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How to check if a string has unique characters using for loops

M. Squared

A string is a data type in C++ made up of characters that can be indexed and compared, like the elements of an array.

Example of a string indexed like an array

What is a unique string?

A unique string consists of characters that occur only once. To check for uniqueness, compare each character with the rest of the string. If a character is repeated, then the string is not unique.

Examples of unique and non-unique strings

Unique Non-unique
world hello
client server
square circle

Method 1: Using nested for loops

Logic and explanation

We can check for a unique string using nested for loops in C++. For each iteration of the outer for loop, the currently indexed string character is compared with all remaining string characters in the inner for loop. These for loops continue to traverse the string until a non-unique character is found.

In the first iteration of the outer for loop, the character at index 0, 'w', will be compared with the remaining four string characters in the inner for loop. Similarly, in the second iteration, the character 'o' at index 1 will be compared with the remaining three string characters, and so on.

In the following example code, the boolean function (is_string_unique()) takes the input string variable as an argument and checks for its uniqueness. The function returns false as soon as a non-unique character is found in the string. It returns true if the string is unique.

#include <iostream>
using namespace std;

// function to check uniqueness of a given string
bool is_string_unique(string input)
{
	// initialize boolean variable as true
	bool is_unique = true ;

	for (int i = 0; i < input.length(); i++)
	{
		for (int j = i + 1; j < input.length(); j++)
		{
			// if a character is repeated
			if (input[i] == input[j])
			{
				// set boolean variable to false
				is_unique = false ;
				return is_unique ;
			}
		}
	}

	return is_unique ;
}

int main() 
{
  	string input ;
	cin >> input ;

	// function call 
	bool is_unique = is_string_unique(input) ;	
	
	if (is_unique)
	{
		cout << "string is unique" << endl ;
	}

	else
	{
		cout << "string is not unique" << endl ;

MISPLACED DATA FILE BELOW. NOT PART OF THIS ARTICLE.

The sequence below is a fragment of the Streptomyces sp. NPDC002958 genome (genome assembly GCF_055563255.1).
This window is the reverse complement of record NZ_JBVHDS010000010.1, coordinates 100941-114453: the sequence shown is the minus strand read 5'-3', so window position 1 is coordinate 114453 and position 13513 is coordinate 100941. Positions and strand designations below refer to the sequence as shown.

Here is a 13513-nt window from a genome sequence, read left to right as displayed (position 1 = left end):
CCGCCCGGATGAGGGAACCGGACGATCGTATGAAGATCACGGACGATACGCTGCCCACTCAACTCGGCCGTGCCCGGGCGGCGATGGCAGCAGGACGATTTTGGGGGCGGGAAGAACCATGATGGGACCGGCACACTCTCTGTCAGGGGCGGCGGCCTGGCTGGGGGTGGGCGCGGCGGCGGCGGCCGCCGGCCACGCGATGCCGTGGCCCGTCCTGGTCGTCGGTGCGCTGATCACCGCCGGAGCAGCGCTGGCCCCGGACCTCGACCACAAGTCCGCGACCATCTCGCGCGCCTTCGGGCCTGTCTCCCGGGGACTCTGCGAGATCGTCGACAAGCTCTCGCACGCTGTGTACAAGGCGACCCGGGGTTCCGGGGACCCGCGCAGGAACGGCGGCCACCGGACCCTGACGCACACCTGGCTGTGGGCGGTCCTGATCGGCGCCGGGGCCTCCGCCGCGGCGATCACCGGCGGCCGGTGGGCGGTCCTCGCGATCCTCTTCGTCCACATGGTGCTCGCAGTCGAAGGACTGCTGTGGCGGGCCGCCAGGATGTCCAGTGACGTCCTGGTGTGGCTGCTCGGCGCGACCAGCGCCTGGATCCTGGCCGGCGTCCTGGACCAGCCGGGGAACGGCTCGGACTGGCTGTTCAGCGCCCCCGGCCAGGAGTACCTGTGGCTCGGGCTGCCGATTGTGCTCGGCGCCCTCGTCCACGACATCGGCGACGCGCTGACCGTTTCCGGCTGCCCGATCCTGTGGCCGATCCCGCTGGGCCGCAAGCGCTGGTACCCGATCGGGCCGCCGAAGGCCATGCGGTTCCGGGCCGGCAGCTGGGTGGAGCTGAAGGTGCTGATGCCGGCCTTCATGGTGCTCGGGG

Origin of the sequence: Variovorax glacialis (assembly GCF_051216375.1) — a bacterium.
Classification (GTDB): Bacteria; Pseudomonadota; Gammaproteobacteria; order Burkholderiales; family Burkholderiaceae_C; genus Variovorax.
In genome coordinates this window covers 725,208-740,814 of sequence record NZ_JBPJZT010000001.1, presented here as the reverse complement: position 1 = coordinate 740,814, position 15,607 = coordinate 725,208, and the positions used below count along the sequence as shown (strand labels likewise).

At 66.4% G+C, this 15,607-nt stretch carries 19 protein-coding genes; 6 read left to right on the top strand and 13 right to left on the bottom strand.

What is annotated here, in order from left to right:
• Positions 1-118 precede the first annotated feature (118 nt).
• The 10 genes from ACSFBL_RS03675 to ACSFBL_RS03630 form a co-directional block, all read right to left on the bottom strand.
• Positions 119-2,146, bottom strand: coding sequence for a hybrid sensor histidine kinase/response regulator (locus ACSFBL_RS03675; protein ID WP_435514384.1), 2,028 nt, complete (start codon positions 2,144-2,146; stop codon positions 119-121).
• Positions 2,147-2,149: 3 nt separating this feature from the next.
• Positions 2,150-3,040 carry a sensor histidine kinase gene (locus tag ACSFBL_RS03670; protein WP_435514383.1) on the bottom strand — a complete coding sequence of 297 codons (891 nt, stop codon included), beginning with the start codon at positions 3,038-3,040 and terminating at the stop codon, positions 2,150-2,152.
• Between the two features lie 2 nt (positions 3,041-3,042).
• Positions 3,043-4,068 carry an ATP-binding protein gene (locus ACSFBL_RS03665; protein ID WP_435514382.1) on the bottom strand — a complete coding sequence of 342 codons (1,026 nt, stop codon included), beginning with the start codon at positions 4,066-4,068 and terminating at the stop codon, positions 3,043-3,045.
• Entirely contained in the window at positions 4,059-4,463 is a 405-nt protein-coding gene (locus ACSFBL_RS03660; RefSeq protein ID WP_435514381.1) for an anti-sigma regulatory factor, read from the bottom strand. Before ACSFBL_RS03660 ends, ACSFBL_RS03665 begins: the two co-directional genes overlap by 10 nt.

}
	
  return 0;
}

Enter the input below

Example code 1: Code using nested for loops

Method 2: Using single for loop

Logic and explanation

Alternatively, we can sort the given string first, and then check for its uniqueness. By sorting, we can place all non-unique characters next to each other in the string. This sorted string is then traversed using a single for loop. In each iteration, the currently indexed string character is compared with its neighbor. If a match is found, the loop is terminated.

The two instances of the non-unique character 'c' are placed next to each other after sorting.

In the following code, we have used the built-in sort() function provided in the C++ library to sort the input string. The is_sorted_string_unique() function takes the sorted_input string as its argument. It uses a single for loop to traverse the sorted string, while comparing each character with its right neighbor. The function returns false as soon as a match is found. Otherwise, if the string is unique, it returns true.

#include <iostream>
#include <algorithm>
using namespace std;

// function to check uniqueness of a given string
bool is_sorted_string_unique(string sorted_input)
{
	// initialize boolean variable as true
	bool is_unique = true ;

	for (int i = 0; i < sorted_input.length(); i++)
	{
    // compare each character with its right neighbour
		if (sorted_input[i] == sorted_input[i + 1])
		{
			is_unique = false ;
			return is_unique ;
		}
	}
	return is_unique ;
}
int main() 
{ 
	string input ;
	cin >> input ;

	// sorting input string using in-built sort function
	sort(input.begin(), input.end()) ;

	// function call 
	bool is_unique = is_sorted_string_unique(input) ;	

	if (is_unique)
	{
		cout << "string is unique" << endl ;
	}

	else
	{
		cout << "string is not unique" << endl ;
	} 
	return 0;
}

Enter the input below

Example code 2: Code using a sorted string and a single for loop

Conclusion

It is important to note that the above solutions are simple yet inefficient. Although the space complexities of the above methods are considerably lesser than a solution that uses additional data structures, such as an array or a vector, the same cannot be said about their time complexities. The worst-case time complexity of the first method is O(n2n^{2}). The second method, that involves the built-in sort() function, is relatively faster with a worst-case time complexity of O(nlognnlogn). However, a more efficient solution, in linear or constant time, can be obtained using additional data structures.

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for loops
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